MOZILLA HAS announced its latest release of the Firefox browser, which brings some new personalisation options as well as extra functionality to its instant messaging platform, Firefox Hello.
Firefox 41 becomes the first browser to include instant messaging, as part of Hello, the RTC product that it has developed in association with Telefonica.
The RTC protocol exists in all modern browsers but its implementation varies. It is hoped that one day, users will be able to communicate from browser to browser with no separate apps or plug-ins.
Meanwhile, as Firefox 41 becomes stable, Firefox 42 reaches Beta. Privacy is a major feature in this beta, with the addition of Private Browsing with Tracking Protection, which does pretty much what it says on the tin.
Mozilla's Chief Legal and Business Officer, Denelle Dixon-Thayer explains, "Rather than focusing on the symptoms of the problem, we should be asking ourselves why users have sought to use blunt instruments like content blockers to help them navigate their online lives."
The matter of ad blockers has been thrown into sharp focus in recent weeks by the release of iOS 9, which offers users the opportunity to block adverts for the first time, leading to concerns that such a move could lead to the end of the free web.
Dixon-Thayer continues, "We don’t know the full answer to this question yet. What we see is that the reasons differ among users and may depend on the device (e.g. on desktop users may be focused on privacy and performance may be a side benefit, whereas on mobile performance and data usage may be a main focus). We as an industry need to understand the user’s needs.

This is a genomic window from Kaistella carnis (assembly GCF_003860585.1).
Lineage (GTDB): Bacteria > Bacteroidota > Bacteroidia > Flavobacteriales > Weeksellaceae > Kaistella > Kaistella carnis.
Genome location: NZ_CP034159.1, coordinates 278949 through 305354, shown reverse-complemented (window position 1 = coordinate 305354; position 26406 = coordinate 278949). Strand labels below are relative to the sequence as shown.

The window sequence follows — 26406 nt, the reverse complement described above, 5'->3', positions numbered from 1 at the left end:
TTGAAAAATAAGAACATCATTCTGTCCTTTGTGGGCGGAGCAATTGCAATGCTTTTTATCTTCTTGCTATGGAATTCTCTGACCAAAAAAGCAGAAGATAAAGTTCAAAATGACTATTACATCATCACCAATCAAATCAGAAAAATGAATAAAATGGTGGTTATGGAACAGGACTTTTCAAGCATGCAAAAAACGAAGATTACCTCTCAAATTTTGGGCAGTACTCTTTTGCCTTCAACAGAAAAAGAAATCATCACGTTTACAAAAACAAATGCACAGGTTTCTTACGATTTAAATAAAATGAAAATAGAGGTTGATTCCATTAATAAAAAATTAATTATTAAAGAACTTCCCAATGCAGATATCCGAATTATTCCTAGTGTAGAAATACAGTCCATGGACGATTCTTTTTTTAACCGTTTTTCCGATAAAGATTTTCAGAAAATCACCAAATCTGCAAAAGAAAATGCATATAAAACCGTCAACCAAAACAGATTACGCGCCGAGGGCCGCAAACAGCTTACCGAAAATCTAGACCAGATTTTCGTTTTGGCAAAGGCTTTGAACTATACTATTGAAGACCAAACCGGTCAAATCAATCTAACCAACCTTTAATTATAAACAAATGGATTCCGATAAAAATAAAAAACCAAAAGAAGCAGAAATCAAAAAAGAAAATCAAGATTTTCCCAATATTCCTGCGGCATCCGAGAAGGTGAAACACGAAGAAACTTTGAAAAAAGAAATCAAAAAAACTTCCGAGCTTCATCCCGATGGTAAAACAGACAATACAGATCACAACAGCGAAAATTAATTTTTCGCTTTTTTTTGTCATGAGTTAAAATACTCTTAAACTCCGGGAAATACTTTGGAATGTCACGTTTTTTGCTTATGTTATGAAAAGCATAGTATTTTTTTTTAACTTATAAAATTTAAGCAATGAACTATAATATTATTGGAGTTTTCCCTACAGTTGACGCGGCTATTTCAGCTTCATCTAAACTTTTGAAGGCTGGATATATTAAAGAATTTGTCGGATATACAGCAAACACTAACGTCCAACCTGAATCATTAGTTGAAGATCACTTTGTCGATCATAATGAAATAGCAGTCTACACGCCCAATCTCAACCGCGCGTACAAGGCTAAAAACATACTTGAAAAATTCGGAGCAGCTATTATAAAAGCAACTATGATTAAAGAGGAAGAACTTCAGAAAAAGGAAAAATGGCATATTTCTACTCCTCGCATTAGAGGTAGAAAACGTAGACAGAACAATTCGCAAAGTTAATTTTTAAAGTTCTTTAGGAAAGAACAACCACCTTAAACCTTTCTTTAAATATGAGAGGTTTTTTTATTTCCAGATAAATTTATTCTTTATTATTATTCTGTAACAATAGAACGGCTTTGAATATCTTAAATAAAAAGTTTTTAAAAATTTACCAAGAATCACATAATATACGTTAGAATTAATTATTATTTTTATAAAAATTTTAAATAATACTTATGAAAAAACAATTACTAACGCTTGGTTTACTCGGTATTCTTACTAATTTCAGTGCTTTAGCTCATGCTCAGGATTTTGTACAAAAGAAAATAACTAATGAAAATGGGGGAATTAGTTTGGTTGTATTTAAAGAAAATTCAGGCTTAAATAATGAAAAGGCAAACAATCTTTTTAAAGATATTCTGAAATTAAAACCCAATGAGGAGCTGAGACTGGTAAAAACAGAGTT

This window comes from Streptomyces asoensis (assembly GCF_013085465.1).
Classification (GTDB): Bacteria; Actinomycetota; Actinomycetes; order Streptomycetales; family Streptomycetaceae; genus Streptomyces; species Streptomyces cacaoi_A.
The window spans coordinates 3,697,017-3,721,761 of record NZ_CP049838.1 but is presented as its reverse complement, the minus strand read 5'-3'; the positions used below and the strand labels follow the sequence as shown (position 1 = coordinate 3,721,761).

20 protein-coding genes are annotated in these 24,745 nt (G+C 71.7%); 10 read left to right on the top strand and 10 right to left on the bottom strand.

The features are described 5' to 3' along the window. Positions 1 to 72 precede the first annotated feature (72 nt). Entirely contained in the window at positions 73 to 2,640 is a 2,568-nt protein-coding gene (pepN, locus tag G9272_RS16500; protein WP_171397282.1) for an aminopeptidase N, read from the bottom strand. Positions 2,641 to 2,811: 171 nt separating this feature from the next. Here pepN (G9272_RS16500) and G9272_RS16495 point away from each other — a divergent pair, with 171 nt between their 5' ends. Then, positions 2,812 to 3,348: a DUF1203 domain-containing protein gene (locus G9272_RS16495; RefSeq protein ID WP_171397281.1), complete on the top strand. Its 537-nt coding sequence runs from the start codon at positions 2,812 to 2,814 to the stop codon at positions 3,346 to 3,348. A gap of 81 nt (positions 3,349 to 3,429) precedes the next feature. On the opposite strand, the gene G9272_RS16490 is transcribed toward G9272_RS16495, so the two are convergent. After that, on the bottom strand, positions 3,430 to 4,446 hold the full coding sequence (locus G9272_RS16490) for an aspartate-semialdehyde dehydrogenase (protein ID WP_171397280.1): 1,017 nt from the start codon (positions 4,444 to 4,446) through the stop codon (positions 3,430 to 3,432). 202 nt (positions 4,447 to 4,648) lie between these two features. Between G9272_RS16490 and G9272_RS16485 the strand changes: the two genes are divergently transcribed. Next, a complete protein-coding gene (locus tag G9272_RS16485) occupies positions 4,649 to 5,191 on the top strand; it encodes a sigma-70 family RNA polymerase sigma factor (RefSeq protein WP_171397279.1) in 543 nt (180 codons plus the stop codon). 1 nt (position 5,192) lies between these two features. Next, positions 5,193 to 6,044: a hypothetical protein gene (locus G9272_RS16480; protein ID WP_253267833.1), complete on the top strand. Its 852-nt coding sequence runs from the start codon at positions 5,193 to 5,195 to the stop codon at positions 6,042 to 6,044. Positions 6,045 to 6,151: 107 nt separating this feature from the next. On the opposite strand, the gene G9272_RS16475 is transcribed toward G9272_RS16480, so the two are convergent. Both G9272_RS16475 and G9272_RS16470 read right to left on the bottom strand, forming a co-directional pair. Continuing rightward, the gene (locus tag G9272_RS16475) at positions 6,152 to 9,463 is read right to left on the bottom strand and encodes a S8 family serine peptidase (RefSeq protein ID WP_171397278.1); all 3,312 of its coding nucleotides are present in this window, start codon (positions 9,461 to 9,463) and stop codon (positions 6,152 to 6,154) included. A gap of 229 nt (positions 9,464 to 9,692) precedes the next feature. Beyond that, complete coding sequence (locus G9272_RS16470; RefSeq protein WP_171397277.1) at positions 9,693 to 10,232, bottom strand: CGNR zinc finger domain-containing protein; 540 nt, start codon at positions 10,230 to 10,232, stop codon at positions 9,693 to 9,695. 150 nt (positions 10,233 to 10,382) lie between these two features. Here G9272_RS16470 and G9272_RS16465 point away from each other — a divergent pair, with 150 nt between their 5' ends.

"User needs and commercial interests are not a zero-sum game – they are complementary parts of one thriving, resilient Web. Creating a balance between commercial profit and user benefit is critical to the health of the Web."
Mozilla uses a number of tools to this end, including Lightbeam, Smart On Privacy and Web Literacy, designed to give a 360 approach to understanding the psyche of the web community and offering balance between the needs of users and the needs of content vendors.
Back with stable release 41, the open-source browser has added the ability to give your profile a photo, and requires Perfect Forward Secrecy (PFS), a protocol designed to limit the effects of a compromised key.
There's enhanced IME support for anyone still using Windows Vista, and improved box-shadow rendering performance. Windows 7 users can no longer rely on the Windows Advanced Rasterisation Platform (WARP), if they did. WARP is an element of Direct X and has been superseded by a Mozilla solution.
But it is the instant messaging service that will prove most interesting, as it, hypothetically, removes the need for Skype and Google Hangouts.
It is known that Microsoft is already working to bring Skype into line with RTC on the web, and Google Hangouts already uses a fancified Web RTC, meaning that Firefox users can chat to Chrome users straight away.
This hopefully means that somewhere down the line we have a single messaging standard. You only have to look back a few years to a time when everyone was using the XMPP and Jabber, which meant that chatting between clients, and having a single universal client, was a possibility.
Like the retirement of Concorde, we seem to have gone backwards since then, but the rise and adoption of WebRTC suggests we could soon be back to where we were, and beyond.
Firefox 41 and Firefox 42 Beta are available across Windows, Mac and Linux as a free download. µ
That's just, er, £2,400 more than AMD's Threadripper 2990X
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